SBibb---MSproof2

Fancy Title Page

Anyway, this book has 158 pages of content, plus additional pages for the front and back matter, and it clocks in at 170 pages long. Here you can see the the title page (there’s a few pages before it), and further down this post areĀ samples of a chapter page and a regular, full-text page. You can click the images to see them at a larger size.

I did all the formatting in Microsoft Word 2007, and I hope to do a post later on some of the fun tools you can use to add a professional touch to your books. Once I tested a few pages out on my printer for various fonts and sizes and line spacing, I saved this as a PDF, andĀ checked it inĀ the digital proofer on Createspace. Once that looked good, I ordered the print edition.

This particular book is 5.25 x 8 inches (based on a few of my favorite books with easy-to-read formatting), which uses theĀ same dimensions as a 6 x 9, so the cover converted easily. Glossy cover and black-and-white, cream pages. I chose the “bleed” option so that I could use the full page image treatment (pulled from the background of the cover) for the chapter intros and title page.

SBibb---MSproof3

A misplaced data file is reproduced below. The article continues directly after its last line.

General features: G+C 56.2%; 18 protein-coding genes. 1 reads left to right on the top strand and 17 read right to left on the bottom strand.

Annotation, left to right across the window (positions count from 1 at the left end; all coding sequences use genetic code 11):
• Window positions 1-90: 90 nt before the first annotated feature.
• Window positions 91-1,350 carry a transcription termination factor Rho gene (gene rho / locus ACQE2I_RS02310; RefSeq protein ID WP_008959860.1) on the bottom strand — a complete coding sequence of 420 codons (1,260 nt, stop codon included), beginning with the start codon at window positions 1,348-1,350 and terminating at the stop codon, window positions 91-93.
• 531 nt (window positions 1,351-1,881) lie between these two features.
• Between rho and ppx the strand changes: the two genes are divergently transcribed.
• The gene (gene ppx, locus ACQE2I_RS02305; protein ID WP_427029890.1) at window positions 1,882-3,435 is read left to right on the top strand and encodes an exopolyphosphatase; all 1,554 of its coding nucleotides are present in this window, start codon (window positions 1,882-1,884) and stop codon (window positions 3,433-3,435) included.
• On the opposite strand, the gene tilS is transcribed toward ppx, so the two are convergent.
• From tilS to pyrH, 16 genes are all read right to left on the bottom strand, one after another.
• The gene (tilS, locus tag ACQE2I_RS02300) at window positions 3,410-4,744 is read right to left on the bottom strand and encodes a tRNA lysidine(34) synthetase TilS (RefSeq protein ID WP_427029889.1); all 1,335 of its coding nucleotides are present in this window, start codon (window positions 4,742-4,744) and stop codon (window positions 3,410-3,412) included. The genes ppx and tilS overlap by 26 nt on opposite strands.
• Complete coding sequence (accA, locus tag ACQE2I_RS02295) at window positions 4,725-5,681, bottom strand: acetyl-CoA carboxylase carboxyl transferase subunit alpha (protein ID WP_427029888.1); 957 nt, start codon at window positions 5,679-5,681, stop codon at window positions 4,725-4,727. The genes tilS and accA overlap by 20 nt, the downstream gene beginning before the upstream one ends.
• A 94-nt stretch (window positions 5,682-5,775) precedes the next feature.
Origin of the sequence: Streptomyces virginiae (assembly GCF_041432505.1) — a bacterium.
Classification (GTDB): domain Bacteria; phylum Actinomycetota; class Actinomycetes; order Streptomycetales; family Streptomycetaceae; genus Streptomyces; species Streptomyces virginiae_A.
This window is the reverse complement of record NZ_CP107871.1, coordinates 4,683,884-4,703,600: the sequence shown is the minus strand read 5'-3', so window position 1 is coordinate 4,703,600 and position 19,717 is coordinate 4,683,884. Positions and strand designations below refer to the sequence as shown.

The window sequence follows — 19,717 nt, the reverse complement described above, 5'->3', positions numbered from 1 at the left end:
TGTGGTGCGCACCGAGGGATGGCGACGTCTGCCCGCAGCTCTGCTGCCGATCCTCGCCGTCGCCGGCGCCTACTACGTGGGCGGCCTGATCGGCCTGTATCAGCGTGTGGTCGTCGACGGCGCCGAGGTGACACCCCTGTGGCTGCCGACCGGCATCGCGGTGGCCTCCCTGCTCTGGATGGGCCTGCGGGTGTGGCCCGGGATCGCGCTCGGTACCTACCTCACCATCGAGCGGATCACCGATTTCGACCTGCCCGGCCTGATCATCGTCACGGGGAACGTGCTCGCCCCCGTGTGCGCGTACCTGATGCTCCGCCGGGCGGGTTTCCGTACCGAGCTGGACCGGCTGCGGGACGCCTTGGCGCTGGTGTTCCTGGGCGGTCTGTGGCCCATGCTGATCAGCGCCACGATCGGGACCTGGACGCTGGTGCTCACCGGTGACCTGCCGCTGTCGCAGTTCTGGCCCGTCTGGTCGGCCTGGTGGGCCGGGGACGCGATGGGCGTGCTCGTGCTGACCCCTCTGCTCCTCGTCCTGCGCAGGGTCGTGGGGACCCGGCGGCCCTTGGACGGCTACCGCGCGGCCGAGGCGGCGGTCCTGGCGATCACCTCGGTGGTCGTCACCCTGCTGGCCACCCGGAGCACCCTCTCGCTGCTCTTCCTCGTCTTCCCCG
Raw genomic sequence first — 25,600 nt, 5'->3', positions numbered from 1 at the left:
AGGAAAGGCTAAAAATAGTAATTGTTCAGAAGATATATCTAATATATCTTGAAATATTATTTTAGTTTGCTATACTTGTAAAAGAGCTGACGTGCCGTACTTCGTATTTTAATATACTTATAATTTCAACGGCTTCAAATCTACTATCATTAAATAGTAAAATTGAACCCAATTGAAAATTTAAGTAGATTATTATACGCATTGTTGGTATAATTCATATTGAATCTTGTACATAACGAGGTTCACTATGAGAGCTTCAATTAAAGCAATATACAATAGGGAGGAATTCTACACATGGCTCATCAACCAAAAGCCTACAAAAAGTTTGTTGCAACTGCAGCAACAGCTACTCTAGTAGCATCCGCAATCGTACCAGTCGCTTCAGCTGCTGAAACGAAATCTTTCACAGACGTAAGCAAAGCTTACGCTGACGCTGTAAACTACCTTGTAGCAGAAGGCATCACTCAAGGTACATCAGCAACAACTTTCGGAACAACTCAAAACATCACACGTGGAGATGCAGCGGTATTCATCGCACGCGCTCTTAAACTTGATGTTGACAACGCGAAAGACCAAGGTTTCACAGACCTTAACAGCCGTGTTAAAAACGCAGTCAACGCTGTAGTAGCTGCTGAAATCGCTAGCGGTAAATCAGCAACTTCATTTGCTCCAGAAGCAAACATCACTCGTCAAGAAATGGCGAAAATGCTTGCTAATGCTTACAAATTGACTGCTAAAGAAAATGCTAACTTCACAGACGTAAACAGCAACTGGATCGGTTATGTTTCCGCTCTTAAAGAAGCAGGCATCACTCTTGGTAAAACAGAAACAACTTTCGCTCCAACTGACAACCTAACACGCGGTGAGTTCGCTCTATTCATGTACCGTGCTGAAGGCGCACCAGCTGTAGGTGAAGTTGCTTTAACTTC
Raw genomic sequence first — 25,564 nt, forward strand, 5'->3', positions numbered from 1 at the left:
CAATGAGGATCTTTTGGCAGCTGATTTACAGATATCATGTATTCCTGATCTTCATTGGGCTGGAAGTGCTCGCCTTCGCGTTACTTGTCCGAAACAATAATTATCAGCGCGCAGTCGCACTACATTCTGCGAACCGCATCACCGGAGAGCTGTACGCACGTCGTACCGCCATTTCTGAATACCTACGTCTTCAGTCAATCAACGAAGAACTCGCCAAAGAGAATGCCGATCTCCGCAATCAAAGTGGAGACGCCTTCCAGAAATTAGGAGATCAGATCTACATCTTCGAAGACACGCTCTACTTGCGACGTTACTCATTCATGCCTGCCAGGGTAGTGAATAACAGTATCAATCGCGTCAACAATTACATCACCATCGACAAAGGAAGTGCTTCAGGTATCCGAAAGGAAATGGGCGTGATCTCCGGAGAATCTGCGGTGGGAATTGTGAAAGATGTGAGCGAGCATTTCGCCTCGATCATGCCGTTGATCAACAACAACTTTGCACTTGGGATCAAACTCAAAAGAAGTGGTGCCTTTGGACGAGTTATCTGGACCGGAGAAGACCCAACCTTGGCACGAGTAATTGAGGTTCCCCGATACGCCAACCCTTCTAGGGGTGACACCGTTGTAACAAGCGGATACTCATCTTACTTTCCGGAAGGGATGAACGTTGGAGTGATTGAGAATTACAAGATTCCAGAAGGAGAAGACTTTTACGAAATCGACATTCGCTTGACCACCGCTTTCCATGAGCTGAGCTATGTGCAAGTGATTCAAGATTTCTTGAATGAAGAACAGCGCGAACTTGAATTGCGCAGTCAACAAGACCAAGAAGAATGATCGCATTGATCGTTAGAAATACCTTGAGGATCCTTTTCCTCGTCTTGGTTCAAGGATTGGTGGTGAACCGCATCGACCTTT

Page Full of Text

I did notice that the words got a tad bit close to the gutter, so that’s something I’ll have to keep in mind for future series, but it’s still readable. Of course, I also justified the text.

This is the end result, and I’m now reading through the book to make sure the formatting is correct before I release the print edition (Amazon only, for now).

I’ve found a couple typos, which I’ve made note of, but if those are all I find, I will most likely let those slide for now so that I don’t potentially mess up the formatting right before ordering a large number of books. If I find a large number of typos, I may go ahead and do the initial revision now.

Though that one I’ve found may keep pestering me…

I don’t know. Maybe I’ll order a second proof, that way I can be sure the formatting looks right and that there are as few errors in the print book as possible.

Anyway, regardless of what I choose to do, I planĀ to go back and revisit both the print and ebook editions at some point for typos, but I’m considering doing that all at once, when more typos have inevitably been found.

In the meantime, look forward to the paperback edition, coming soon! šŸ˜€

SBibb---MSproof4

Sorry, this photo got a little blurry…

I hope you’ve found this post helpful. šŸ™‚

Have you had any experiences with proofing a print edition of your book? How do you decide when to update for typo corrections?



Ā SBibb --- MS ProofĀ Ā SBibb---MSproof5Ā 

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Formatting Print Books – and Behind the Scenes – The Tune of Murder